the old regionalism was concerned with defining boundaries and jurisdictions ... The new regionalism accepts that boundaries are open, fuzzy or elastic. What defines the extent of the region varies with the issue we’re trying to address or the characteristic we are considering.

(Young, 2010, p. 3)

While we accept this openness and fluidity in regional definitions in this volume as a characteristic of new regionalist thought, our focus is on sub-provincial regions in Canada (variously defined, as we discuss further in Chapter 4), but with a recognition of the extra-local networks of which these regions are a part.

Different groups of new regionalist scholars place varying degrees of emphasis on economic and political dimensions of regional development. Some focus on regions as the key territorial unit for economic development, mobilizing concepts of embeddedness, institutional thickness, untraded interdependencies, learning, and regional innovation systems (Granovetter, 1985; Amin & Thrift, 1994; Storper, 1997; Cooke & Morgan, 1998). Others argue that regions are the key territorial unit for political action, with a focus on institutional restructuring, political mobilization, and a shift away from a state government mandate of ensuring inter-spatial equity toward an approach that enables and facilitates development (Keating, 1998; Polese, 1999). In other words, a governance model is adopted that includes “a set of institutions and actors that are drawn from but also beyond government ... [and] ... recognizes the capacity to get things done which does not rest on the power of government to command or use its authority” but rather “sees government as able to use new tools and techniques to steer and guide ...” (Stoker, 1998, p. 18) within collaborative and multi-level collaborative governance arrangements (Gibson, 2014).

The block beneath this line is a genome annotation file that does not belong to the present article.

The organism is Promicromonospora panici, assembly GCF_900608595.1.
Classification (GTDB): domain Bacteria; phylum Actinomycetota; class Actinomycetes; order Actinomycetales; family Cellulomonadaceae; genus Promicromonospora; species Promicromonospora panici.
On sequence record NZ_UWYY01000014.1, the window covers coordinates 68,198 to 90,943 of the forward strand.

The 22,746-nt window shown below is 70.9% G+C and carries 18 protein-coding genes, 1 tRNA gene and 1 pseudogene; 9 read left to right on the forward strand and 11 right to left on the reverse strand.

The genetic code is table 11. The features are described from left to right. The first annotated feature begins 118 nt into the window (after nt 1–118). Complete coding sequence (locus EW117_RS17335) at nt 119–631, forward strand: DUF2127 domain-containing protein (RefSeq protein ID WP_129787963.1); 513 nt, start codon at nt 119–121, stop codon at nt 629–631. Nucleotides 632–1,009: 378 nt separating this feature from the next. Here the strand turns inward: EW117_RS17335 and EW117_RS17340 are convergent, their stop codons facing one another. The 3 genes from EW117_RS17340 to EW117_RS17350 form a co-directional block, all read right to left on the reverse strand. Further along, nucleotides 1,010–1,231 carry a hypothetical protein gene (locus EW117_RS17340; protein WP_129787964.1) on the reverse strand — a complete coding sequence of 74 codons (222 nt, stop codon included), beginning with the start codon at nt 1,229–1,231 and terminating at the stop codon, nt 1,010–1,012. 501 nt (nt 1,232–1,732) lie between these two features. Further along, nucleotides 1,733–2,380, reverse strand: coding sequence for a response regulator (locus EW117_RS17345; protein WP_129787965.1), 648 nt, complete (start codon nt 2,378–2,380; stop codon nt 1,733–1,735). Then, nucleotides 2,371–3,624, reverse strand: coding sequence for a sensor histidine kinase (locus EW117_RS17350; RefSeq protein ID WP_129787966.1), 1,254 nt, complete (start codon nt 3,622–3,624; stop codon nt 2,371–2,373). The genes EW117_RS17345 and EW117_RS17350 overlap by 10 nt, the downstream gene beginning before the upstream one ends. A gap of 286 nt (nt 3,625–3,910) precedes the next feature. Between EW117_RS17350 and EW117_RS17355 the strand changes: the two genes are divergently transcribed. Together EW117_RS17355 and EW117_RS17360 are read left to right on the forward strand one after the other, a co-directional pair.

The juxtaposition between the dominant characteristics of regional development policy and practice in the highly centralist intervention era and that of the subsequent eras of restructuring, characterized by greater devolution and negotiation (as described in Chapter 2), offers insights into the elements that are seen to define new regionalism. These include bottom-up and top- down dynamics as well as reactive and proactive responses to the restructuring that began in the 1980s and continued through the 1990s and beyond, as described in the previous chapter (Hettne, Inotai, & Sunkel, 2000; Wheeler, 2002; Hettne, 2005; Buzdugan, 2006; Scott, 2007; Markey, 2011; Perrin, 2012). Table 3.1 below provides this summary comparison.

We explore the empirical bases of new regionalism in Canada through five core themes identified in the literature (multi-level collaborative governance,

Table 3.1 New regionalism versus old regionalism